There are problems. Pevel sometimes overdescribes—we hear rather too much about the putrid nature of the Parisian mud, for instance, and about what characters are wearing. There are a few too many references to Agnès' beautiful, badly behaved hair and her brilliant eyes and the pleasant curves of the maidservant Naïs. The characters are colourful and entertaining, but the brush strokes can be broad and this is sometimes unsatisfying. The only characters with a fully developed inner life are Leprat and Laincourt. This is partly a function of the number of characters: rightly, some of them play secondary roles and have less time in the spotlight. But La Fargue remains frustratingly enigmatic: there is a secret there, but Pevel works too hard at not telling us anything that might give it away. Marciac at first is an engaging rogue, but he fades out rather, particularly in L'Alchimiste where he is as much comic relief as anything—and, as with La Fargue, there are frustrating hints of things the author is not telling us. The same game is played with Saint-Lucq, but here it works: his mysteries sit very well with the character as presented. The female characters are less well achieved than the male—this, it should be noted, is in line with the model provided by Dumas. The most successful is probably the Duchesse de Chevreuse in volume two, a historical figure. Agnès came close to annoying me at several points: she is a little too haunted and beautiful, and while we hear of her prowess as a swordswoman, we most often see her involved in charades and escape attempts. As mentioned above, the first part of Blades is sometimes confusing and overcrowded. And—a sentence I never imagined myself writing—there may be slightly too many sword fights in Blades. Pevel writes a good fight, but after a while they begin to blur into one another. By contrast, L'Alchimiste has slightly too few: for the first two thirds he cuts away at the beginning of the bouts and returns to show us our heroes victorious.

I read Blades in both French and English; L'Alchimiste in French only. Tom Clegg's translation is clean and clear throughout, if occasionally a little flat. This is arguably not his fault: Pevel employs idioms which do not always work as well in English. "Impassive" simply does not have quite the same texture as "rester de marbre." Pevel is—like Dumas—a sometimes florid writer, and his style can look overblown in English "her emerald green eyes, in which burned a cold flame" (p. 13). The English edition is a good read: entertaining and colourful and pacey.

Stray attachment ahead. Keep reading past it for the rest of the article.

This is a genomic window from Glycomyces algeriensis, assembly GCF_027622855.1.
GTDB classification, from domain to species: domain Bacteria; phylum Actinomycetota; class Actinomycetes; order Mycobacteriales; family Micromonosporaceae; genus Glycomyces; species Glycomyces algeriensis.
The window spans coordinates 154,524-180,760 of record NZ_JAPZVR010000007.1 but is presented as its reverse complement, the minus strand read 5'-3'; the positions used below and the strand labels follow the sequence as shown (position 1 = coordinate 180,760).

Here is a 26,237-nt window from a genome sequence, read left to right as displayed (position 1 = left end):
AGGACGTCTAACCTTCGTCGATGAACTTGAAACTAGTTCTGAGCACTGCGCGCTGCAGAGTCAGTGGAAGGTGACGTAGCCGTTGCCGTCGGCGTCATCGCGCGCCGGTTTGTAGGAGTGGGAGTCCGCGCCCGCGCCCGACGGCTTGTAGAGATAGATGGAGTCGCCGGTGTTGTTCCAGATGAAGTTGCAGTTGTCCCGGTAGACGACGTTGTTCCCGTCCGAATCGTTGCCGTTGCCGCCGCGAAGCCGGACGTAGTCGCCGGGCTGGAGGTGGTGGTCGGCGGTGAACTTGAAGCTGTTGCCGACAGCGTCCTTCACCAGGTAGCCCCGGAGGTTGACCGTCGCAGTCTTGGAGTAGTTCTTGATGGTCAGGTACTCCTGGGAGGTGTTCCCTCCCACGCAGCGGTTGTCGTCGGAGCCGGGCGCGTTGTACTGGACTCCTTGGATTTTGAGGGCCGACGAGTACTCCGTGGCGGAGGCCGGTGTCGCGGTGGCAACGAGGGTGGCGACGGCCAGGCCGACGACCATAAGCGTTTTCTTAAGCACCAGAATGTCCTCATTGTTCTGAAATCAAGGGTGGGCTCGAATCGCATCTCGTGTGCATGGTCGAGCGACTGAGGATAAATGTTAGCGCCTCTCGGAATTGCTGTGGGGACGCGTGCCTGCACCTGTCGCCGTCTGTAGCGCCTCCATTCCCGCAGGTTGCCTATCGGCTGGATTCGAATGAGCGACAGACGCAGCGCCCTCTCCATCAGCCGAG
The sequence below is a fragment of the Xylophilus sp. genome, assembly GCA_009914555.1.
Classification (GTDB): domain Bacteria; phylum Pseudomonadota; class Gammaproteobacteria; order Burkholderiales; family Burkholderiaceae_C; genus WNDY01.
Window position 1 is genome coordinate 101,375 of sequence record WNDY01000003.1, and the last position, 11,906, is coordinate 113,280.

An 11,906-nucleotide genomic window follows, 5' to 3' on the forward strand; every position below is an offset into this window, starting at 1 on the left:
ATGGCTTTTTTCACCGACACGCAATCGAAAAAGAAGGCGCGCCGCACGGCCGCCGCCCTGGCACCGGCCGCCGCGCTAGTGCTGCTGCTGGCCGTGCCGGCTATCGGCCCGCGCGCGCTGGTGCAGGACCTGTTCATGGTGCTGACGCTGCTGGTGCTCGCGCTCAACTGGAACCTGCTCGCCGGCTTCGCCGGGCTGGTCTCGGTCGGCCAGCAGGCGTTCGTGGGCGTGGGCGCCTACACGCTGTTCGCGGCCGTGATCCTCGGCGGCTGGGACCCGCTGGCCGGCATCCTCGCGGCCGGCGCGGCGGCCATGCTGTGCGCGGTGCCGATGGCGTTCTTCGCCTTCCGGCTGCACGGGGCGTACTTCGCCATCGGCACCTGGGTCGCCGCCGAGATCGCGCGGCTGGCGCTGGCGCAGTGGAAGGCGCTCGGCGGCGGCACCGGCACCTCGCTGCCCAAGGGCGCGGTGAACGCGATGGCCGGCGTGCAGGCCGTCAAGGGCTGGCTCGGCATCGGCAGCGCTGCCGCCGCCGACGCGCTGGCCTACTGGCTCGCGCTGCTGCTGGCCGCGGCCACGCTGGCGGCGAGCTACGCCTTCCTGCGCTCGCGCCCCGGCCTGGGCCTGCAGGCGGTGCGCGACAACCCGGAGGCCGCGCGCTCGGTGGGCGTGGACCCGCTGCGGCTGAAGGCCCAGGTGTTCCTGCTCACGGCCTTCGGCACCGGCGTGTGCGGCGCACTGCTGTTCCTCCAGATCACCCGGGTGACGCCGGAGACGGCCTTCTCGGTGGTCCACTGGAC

However, reading the two editions in parallel drew my attention to something that is frequently invisible to a reader: the editing. The English edition expunges the prologue of Lames. This means that the book opens with a long scene of Richelieu at work and slightly undermines the first appearance of Madame de Malicorne. (The prologue describes the bloody ritual by which she retains her youthful human form, in a scene very reminiscent of the high coloured, melodramatic but hugely fun opening of Dumas's Count Cagliostro). The removal of the prologue does not affect the plot of Blades, but if repeated with L'Alchimiste will create some confusion, especially with the end of the book. Apart from the prologue, there are no large omissions, but a number of sentences have been removed. Sometimes it can be seen why: places where the text is perhaps repetitive or something is overexplained. On the other hand, on p. 29, we read, "It was common to breakfast in the morning, dine at midday and eat supper in the evening." This looks rather facile: why has the author told us this? Here, in comparison is the French: "À cette époque, on déjeuner le matin, diner à midi et soupait le soir" (At that time, one ate breakfast in the morning, dined at midday and had supper in the evening," Lames, p. 34.) It is a tiny difference, but the French adds something to Pevel's picture of the seventeenth century. The English does not.